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Modern Cloth Nappies for newborns- a guide to getting started!

For some people the decision to use cloth nappies is easy while for others it requires more consideration and a little encouragement. Getting started can be daunting- there's a whole new language to learn and wading through the product maze is confusing to say the least. It is really with time and experience with your children that you'll master cloth nappies but there is plenty you can do to be well prepared when you're starting out. We've made this list of our Top 5 tips to help those of you who are getting started!


Tip #1: Choose Nappies Sized To Fit Your Baby
A newborn baby needs newborn sized nappies. Newborn size cloth nappies will fit babies from a teeny 2.5kg through to around 6kg, which for average-sized babies is around 3 months of age. Newborns can wear Modern Cloth Nappies which are the cloth equivalent of disposables, or they can wear a traditional nappy such as terry towelling flats or prefolds under a waterproof (PUL) cover.

Modern Cloth Nappies (MCNs) are great as they are easy to use and a trim fit compared to traditional terry flats, however they are considerably more expensive and take longer to dry. Many newborn styles are All-In-One nappies, meaning there's no stuffing pockets or folding inserts, you just fit the nappy to bub and do up the velcro or snaps. Our Premium Newborn package features plenty of newborn AIOs. Traditional nappies such as terry flats or prefolds under PUL covers are comparatively inexpensive to get started with and are faster to dry, but require folding and Snappi-ing (that's modern day pinning!) so are more labour intensive at change time and there's a little bit of finesse required when it comes to getting a great fit.  Many parents choose to try both and a hire package such as our Mixed Newborn package accommodates this desire.

Once your baby is around 5-6kg they'll begin to fit one-size-fits-most (OSFM) nappies. OSFM nappies come in number of different styles, all variations on a theme- a waterproof outer and some kind of absorbent inner known as "inserts". The inserts can be sewn in (All-In-One nappy), snap in (All-In-Two nappy) or stuff in (Pocket nappy) among others. You can find a huge amount of information on Youtube and via your favourite cloth nappy manufacturers and retailers. Each style and brand will fit your child/ren differently so it can be worthwhile trying a number of different nappies rather than putting all of your eggs in one basket when you're starting out.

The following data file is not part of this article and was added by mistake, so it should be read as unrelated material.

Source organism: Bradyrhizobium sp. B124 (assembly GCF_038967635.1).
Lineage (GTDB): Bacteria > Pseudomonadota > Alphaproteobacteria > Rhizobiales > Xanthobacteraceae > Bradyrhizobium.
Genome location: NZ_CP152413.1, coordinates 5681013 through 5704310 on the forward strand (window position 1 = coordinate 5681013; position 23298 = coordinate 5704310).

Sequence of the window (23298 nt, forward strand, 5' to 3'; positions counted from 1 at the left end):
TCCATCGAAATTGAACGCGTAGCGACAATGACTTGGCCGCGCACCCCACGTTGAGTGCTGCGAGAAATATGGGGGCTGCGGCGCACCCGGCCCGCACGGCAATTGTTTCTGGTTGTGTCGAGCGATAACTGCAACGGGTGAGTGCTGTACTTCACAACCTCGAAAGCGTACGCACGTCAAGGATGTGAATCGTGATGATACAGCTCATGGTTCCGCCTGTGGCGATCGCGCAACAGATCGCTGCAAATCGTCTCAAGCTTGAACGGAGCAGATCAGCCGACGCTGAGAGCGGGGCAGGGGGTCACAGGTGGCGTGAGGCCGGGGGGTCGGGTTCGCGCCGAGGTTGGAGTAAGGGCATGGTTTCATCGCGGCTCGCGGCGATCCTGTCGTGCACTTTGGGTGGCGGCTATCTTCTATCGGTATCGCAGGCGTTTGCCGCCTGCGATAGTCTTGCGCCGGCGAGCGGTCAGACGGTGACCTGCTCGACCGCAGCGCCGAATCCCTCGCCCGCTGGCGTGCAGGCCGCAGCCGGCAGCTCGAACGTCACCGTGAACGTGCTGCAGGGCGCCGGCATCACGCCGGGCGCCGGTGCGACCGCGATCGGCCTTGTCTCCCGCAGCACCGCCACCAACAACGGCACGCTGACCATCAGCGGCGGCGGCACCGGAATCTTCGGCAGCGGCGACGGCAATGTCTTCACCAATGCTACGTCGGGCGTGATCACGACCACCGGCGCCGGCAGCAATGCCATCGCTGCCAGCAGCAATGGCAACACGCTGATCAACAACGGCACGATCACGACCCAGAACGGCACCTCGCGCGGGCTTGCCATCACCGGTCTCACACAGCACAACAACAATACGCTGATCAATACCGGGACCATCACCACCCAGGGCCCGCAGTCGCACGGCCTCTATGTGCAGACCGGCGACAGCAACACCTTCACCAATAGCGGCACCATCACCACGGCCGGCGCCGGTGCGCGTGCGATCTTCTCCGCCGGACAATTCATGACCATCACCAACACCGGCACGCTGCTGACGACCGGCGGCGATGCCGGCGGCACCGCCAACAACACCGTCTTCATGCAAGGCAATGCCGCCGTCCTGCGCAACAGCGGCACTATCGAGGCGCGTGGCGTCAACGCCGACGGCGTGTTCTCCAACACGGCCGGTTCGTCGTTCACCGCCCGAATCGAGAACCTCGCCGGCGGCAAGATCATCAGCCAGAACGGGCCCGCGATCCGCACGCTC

Tip #2: Begin Your Stash with 24-30 Nappies
You'll need a nappy for about every 2 hours during the day, plus whatever you want to do for night time (with a brand new baby you usually change them at each feed). Let's say 8 daytime nappies per day as an example. Multiply the number of nappies you expect to use per day by the number of days you're going to go between washes. If you wash after the 2nd day, 8 x 2 = 16. If you're line drying you'll need a good day of drying time in nice weather so add another 8 nappies (16 + 8 = 24). If you're line drying in bad weather... let's not even go there! If you're tumble drying your nappies you'll need enough to cover the time it takes to wash and dry and fold/stuff/prepare them. You'll want a few extra for emergencies/unexpected poos/stashed in the car etc.

24-30 nappies is generally reported as a reasonable amount of nappies to get you started and as you can see, this estimate is quite reasonable but doesn't give you much wiggle room and for this reason, you'll find many people have more (well that plus they are cute, and addictive, and so on!).

 

Drying cloth nappies on the washing line
 
Tip #3: Cloth Wipes Are Easy When You're Already Using Cloth Nappies

You can buy cloth wipes (many nappy manufacturers sell them- we stock Grovia wipes as an add-on to our nappy hire packages), sew your own (two layers of flannelette is popular) or use what you already have (such as cotton washcloths). Store them dry and wet as you go, they easily become smelly if you keep them wet in a container. As for wetting them as you go, we like to use a 1 litre squeezy sauce bottle, it's super easy and you just refill the bottle when it runs out. No need for any special solutions, just water is fine for newborn bums! Pop used wipes into your nappy pail and wash with your nappies.


Tip #4: Prepare For The Poo
Before you have your bub it's worthwhile thinking about how you might deal with poo clean up. You'll be doing clean up no matter which nappies you choose (disposables often leak newborn poo badly and then you have to change your bub's outfit and clean their clothes too!).  Newborn poo is the least offensive poo you'll ever have to deal with which is definitely nature's way of easing you gently into parenting. You can rinse and pretreat the poopy newborn nappies in your laundry sink (just don your gloves and a bar of Sard or other laundry soap) or you can invest for the future and buy a nappy sprayer. We've had our Little Squirt nappy sprayer around four years at the time of writing and it's brilliant! You can buy a Little Squirt from many online nappy businesses. There are other nappy sprayers too, this is a helpful guide courtesy of the Australian Nappy Association. 


Tip #5: Ask for Help!
The online cloth nappy community is a wonderful thing to be a part of- it's amazingly active and helpful. If you've any questions that your retailer can't help with then online is the place to ask. You can join any number of groups on Facebook, each with their own variation on the cloth nappy theme, and start chatting. You'll quickly find your new online home to discuss all things cloth! We have a little group called #getintocloth Australia where you are always welcome :)